An excerpt from the high fantasy novel, Book One of the Small Gods series
By Bruce Blake
The man with the pack jerked the front pocket open sending the button fastening it closed bouncing along the street. He reached in and pulled out the blue paper, held it up.
“What have we here?” He unfolded it, gazed at the words scrawled across it “Read it,” one of the others urged. “I can’t read. Can any of you?”
One man shrugged as if he didn’t know anything about this thing called reading, the other two shook their heads. The man holding the scroll peered over its edge at Teryk. “Well, if we can’t read it, I s’pose we don’t need it.” He stretched his arm out, extending the corner of the paper toward the torch.
“No.” The choked word died in the prince’s throat. He reached his hand out, leaned forward, desperate to stop them from burning the prophecy, but flame flickered at the corner of the sheet, spread along the edge. “No.”
“Make him quit wheezin’, will ya?” The heavy club smashed into his face, crunching his nose and firing stars before his eyes. Teryk fell onto his side, bashing his shoulder on the hard ground. The man let go of the paper and, through the pain, the prince watched it flutter through the night air, a trail of light following in his doubled vision.
The transcription settled on the cobblestones in front of Teryk, the light of the fire showing him the words before consuming them. Firstborn child of the rightful king.
“Get his clothes.” Rough hands tossed him around, yanking his cloak from his back, his coat, his shirt and pantaloons, leaving him in his underclothes. Teryk lashed out at one of the men, poked him in the eye. He kicked another weakly, missing the groin he aimed for and catching him in the thigh. For his efforts, he received a fist to the nose and pain exploded through his head. He clutched his nose with both hands, felt sticky blood on his fingers.
After they stripped him, the men dropped him back to the street. A boot hit him painfully in the gut, the club bludgeoned him in the spine. Teryk threw his arms over his head, pulled his knees up to his chest. The urge to beg for his life replaced any thought of using his name to scare them off, but the punches and kicks kept him from filling his lungs to plead for mercy.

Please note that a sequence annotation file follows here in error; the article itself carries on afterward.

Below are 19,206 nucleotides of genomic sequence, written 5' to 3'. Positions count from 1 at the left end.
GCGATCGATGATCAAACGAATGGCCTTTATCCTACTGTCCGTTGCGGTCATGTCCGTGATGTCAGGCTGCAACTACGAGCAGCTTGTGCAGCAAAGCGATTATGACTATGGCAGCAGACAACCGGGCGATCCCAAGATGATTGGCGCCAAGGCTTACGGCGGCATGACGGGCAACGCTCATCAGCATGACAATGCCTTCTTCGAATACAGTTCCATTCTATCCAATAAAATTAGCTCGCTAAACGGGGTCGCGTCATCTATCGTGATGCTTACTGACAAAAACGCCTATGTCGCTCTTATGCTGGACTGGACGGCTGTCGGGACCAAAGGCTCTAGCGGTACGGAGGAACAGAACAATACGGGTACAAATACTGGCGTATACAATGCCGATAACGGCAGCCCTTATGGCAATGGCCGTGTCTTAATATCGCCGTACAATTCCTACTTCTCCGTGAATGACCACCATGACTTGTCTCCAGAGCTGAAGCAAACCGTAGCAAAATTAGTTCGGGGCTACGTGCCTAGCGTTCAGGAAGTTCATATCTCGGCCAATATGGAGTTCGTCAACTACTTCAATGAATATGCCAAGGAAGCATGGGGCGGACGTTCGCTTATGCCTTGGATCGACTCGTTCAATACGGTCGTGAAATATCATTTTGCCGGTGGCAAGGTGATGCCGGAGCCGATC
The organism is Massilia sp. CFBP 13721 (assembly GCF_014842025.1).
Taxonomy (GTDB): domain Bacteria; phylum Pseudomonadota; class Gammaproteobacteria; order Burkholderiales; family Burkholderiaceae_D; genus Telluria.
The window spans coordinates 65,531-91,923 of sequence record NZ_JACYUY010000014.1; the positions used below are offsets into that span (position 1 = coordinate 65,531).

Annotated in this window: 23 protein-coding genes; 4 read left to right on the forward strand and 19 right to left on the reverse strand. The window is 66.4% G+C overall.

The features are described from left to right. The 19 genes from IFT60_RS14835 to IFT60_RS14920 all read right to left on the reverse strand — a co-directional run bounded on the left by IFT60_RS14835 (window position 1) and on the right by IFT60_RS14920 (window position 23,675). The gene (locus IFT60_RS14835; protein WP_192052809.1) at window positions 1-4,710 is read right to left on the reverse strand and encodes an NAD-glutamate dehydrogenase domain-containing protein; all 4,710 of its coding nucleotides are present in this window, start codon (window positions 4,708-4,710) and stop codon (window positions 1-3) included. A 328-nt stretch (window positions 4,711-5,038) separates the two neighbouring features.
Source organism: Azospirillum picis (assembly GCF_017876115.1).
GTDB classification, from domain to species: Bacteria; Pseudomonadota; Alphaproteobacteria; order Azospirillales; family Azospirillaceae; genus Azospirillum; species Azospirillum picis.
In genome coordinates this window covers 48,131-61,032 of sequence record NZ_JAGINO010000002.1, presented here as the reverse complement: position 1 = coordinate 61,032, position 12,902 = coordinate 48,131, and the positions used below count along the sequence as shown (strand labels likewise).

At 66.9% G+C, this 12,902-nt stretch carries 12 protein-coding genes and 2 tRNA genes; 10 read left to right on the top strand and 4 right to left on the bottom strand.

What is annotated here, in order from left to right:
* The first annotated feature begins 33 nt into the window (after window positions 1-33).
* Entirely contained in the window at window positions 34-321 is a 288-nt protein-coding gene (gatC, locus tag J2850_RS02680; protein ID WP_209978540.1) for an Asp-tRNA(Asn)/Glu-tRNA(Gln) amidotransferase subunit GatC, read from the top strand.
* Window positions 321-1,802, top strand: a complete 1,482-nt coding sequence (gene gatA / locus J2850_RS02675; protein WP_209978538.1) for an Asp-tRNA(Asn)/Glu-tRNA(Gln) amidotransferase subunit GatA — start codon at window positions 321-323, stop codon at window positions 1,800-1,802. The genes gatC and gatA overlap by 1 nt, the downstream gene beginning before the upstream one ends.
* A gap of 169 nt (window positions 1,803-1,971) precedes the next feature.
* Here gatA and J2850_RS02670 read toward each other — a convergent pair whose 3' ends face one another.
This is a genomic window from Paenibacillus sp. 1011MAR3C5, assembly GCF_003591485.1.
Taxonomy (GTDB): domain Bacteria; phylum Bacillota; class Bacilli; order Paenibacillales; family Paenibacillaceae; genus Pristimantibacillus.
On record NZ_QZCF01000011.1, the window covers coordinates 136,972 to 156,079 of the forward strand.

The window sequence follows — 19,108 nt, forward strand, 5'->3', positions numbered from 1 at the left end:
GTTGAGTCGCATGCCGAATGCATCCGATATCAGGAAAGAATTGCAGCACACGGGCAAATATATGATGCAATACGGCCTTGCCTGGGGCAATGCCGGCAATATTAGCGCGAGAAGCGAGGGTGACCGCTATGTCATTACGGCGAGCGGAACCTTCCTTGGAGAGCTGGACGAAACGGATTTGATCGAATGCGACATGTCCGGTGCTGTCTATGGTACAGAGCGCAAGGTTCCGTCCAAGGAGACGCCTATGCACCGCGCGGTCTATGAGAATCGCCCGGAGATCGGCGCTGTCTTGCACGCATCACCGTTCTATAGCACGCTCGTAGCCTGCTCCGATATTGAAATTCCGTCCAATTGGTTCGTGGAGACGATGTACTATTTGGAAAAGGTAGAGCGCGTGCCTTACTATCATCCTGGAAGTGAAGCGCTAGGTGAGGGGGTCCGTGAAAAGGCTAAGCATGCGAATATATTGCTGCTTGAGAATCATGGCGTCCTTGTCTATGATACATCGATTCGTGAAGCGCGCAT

A boot struck his head, dazing him and blurring his vision. Steely fingers grabbed his balls and squeezed; rank breath leaning near his ear whispered words about teaching him a lesson.
When the fingers released him, more kicks hammered his legs, his arms, his back, before relenting. Teryk lay with his face hidden behind his hands, expecting the onslaught to resume. When it didn’t, he spread his fingers and opened his eyes, saw the once blue-tinted paper lying on the street in a sheet of ash. A gust of wind picked it up, twirled it in the air, and blew it across the dirt in a thousand pieces.
An ancient prophecy threatens the return of the Small Gods to seek revenge on those who banished them a thousand years before. According to its words, only one person can stop them: the firstborn child of the rightful king. But King Erral usurped the throne decades past.
For whom are the words intended?
When the prince and princess discover the long-forgotten scroll, Teryk is convinced he is the savior of the kingdom and determines to fulfill his destiny. His sister is not so sure. If he is the chosen one, why is it only Danya can read the words inscribed on the parchment? And what of the other elements of the prophecy: the Barren Mother, the Living Statue, and the Man from Across the Sea? None of them can possibly exist.
Teryk strikes out on his own to become the hero he is meant to be and prove his worth to his father once and for all. His desperate sister and the kingdom’s one-armed champion give chase, but none of them realize the evil they’ve set in motion.
The prince wants to save the kingdom. The princess wants to save her brother. But in a fight against the gods, who will save them all?
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lives on Vancouver Island in British Columbia, Canada. When pressing issues like shovelling snow and building igloos don’t take up his spare time, Bruce can be found taking the dog sled to the nearest coffee shop to work on his short stories and novels.
Actually, Victoria, B.C. is only a couple hours north of Seattle, Wash., where more rain is seen than snow. Since snow isn’t really a pressing issue, Bruce spends more time trying to remember to leave the “u” out of words like “colour” and “neighbour” than he does shovelling (and watch out for those pesky double l’s).
Bruce’s first short story, “Another Man’s Shoes” was published in the Winter 2008 edition of Cemetery Moon. Another short, “Yardwork,” was made into a podcast in Oct., 2011 by Pseudopod. Since then, he has concentrated on writing novels, publishing the Khirro’s Journey trilogy (Blood of the King, Spirit of the King, and Heart of the King), three books in the ongoing Icarus Fell urban fantasy series. Bruce has many more projects simmering on the back burner, so stay tuned.